That was his purpose, but it was not ‘how’ he went on to begin one of the greatest footballing dynasties of all time. The way that he did that was to create a system and install a belief in that system within the hearts and minds of everyone else involved in the club. I think we can say he achieved that goal.
Shankly took over as the manager of Liverpool FC on Monday 14th December 1959. At that time they had been languishing in the Second Division for five years and showed no signs of achieving anything more than survival for the foreseeable future.
Shankly’s vision was to turn Liverpool into the best club in England, so there were a number of milestones that he knew that he had to reach in his pursuit of this ambition. The first one being getting promoted and following that he desperately wanted to win the FA Cup. With his goals in place he set out to build a structure that could achieve it. The results clearly needed to come on the pitch, but he knew that it was behind the scenes where the hard work and planning would have to start.
He assembled a team of talented backroom staff; people who were experts in the areas where was not so strong himself. This included other great names that would become long associated with the ‘Liverpool Way’ such as, Bob Paisley, Joe Fagan and Reuben Bennett. Together they applied the philosophies that they had developed, operating from the tactical nerve centre of the club – the famous‘Boot Room’.
Next he insisted on a complete overhaul of the club’s‘Melwood’ training facilities. After assessing the team at his disposal he quickly transfer-listed a full 24 players and set out to look for a handful of key replacements. This approach, along with many of the other initiatives introduced by Shankly, was quite revolutionary for its time and raised a few eyebrows both within and from outside of the club.
Attention was then turned to what happened on the training ground and on match days themselves. There was certainly no room for anyone who didn’t believe in the system or the ambition that Shankly was preaching. He was looking for congruency, and that meant finding his kind of people.
His philosophy centered on what he called ‘pass and move’football, which meant setting up practice routines to promote and perfect that style. This included the famous‘sweat box’ ritual where a player would spend two minutes of intensely focusing on kicking a ball against a board, controlling the return and then bouncing it off of the next board. These sessions were timed and measured to ensure that the performance was up to the standard expected of each player. There was no slacking off allowed. He introduced ideas that were totally new to football at the time, such as ‘warming down’ after exercise to significantly reduce injuries to players.
Having disposed of the players that didn’t want to play ‘his way’ Bill then went about recruiting for a small number of key positions and filling others with the talent that had been kept hidden away in the reserves.
Later, Shankly set up a revolutionary scouting system to identify new players, which became the basis for the model followed by most modern clubs today. The depth and details of this scheme were rigorous but, like everything else that he implemented, the overall purpose was simple. The scouts were to identify if a potential player was able to‘pass and move’ and also to judge whether, “…the lad had the heart to play for Liverpool.”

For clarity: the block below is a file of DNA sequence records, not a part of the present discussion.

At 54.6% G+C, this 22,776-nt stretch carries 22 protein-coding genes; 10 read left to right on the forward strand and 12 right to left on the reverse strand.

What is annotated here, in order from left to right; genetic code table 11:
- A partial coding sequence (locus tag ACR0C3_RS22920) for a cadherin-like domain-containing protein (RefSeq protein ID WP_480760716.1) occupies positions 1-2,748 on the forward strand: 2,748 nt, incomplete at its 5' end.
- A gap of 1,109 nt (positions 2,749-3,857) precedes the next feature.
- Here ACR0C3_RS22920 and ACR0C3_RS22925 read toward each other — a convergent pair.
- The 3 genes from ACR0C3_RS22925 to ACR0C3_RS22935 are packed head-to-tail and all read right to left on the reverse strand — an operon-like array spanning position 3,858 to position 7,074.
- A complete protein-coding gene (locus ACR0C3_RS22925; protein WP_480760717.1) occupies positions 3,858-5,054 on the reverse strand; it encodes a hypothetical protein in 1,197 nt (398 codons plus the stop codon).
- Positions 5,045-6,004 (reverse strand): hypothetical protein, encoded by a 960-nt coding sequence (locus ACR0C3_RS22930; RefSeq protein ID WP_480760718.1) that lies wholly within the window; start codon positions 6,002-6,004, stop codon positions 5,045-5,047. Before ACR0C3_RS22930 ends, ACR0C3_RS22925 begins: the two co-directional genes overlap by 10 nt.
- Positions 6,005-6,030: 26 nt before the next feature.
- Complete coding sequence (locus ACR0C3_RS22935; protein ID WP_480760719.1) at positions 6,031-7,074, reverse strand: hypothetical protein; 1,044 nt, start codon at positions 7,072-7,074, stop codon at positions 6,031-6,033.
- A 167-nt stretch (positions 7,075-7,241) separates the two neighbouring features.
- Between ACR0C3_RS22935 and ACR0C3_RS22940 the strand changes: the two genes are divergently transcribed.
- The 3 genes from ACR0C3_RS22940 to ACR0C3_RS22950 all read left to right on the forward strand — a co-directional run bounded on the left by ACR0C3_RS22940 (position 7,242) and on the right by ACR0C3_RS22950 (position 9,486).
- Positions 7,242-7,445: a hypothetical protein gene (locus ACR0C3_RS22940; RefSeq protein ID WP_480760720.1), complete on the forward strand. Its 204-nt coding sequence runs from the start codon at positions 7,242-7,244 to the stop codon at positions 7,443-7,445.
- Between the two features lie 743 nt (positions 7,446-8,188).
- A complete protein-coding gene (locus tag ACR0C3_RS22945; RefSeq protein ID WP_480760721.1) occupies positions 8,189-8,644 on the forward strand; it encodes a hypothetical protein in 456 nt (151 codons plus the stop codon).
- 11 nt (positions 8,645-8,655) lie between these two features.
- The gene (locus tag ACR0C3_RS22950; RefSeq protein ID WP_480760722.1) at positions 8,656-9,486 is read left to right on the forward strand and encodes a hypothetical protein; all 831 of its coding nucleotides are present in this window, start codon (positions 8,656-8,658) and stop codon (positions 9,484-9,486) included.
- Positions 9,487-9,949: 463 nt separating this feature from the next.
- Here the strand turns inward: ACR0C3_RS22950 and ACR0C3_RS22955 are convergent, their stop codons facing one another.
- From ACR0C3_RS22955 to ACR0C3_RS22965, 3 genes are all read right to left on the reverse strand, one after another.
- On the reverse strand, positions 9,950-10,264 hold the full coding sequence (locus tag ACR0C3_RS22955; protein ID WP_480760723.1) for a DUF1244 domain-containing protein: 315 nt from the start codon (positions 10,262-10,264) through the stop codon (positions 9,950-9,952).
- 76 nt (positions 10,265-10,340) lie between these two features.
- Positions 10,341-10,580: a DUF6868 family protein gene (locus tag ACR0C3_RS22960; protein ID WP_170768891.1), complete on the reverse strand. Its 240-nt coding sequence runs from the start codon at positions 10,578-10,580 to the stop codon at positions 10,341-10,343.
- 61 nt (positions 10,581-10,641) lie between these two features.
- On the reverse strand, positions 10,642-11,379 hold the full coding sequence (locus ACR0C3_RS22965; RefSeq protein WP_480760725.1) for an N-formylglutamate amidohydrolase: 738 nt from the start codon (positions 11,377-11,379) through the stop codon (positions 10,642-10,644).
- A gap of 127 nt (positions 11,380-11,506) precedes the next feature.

In 1962 Liverpool won the division and were promoted. But that was just the start. Two years later, in 1964, the team was crowned as the First Division League Champions (the best team in England) and the following year Shankly achieved one of his biggest dreams of winning the FA Cup.
During his fifteen years in charge at Anfield, Shankly took an ordinary team, with no structure, no ambition and no future and turned them into world-beaters. By the time that he had retired from management his Liverpool team had won the Second Division title, three First Division titles, two FA Cups, four Charity Shields and one UEFA Cup. He had done it by setting-up a goal and then creating a system and culture that could achieve it.
He shared this vision with everyone involved in the club to ensure they were congruent with his intentions. Shankly’s ideas of congruency, unity and shared vision were exemplified in his decision to create the ‘all red’ kit that they wore at the 1971 Cup Final where I first bought into his vision. As with all good leaders, he wasn’t averse to borrowing good ideas, and with this one he wanted to capture some of the famous ‘all white’ magic and togetherness of the great Real Madrid teams. He then created programmes and a playing philosophy, which was strictly taught, and measured.
Finally, and most importantly, in the bigger picture of the Shankly SCALE story, Bill exited the club and retired. But he didn’t just leave a hole. He had started something amazing. The philosophy that he put in place has remained the foundation of the club from that day to this.
During the rest of the 1970s and long into the 80s, under the lead of his lieutenants Paisley and Fagan, Shankly’s Liverpool legacy went on to win everything and become the dominant force in both English and European football. The strength of the system that he installed was that eventually it didn’t even need his presence to remain effective; and his successors reaped even more success from it than he did.
And finally, as you leave the dressing room and make your way through the players’ tunnel to the hallowed turf belonging to Liverpool FC there is a plaque, which Bill had placed above the entrance. It simply says, ‘This is Anfield’.
Of this plaque, he said, “It’s there to remind our lads who they’re playing for, and to remind the opposition who they’re playing against.”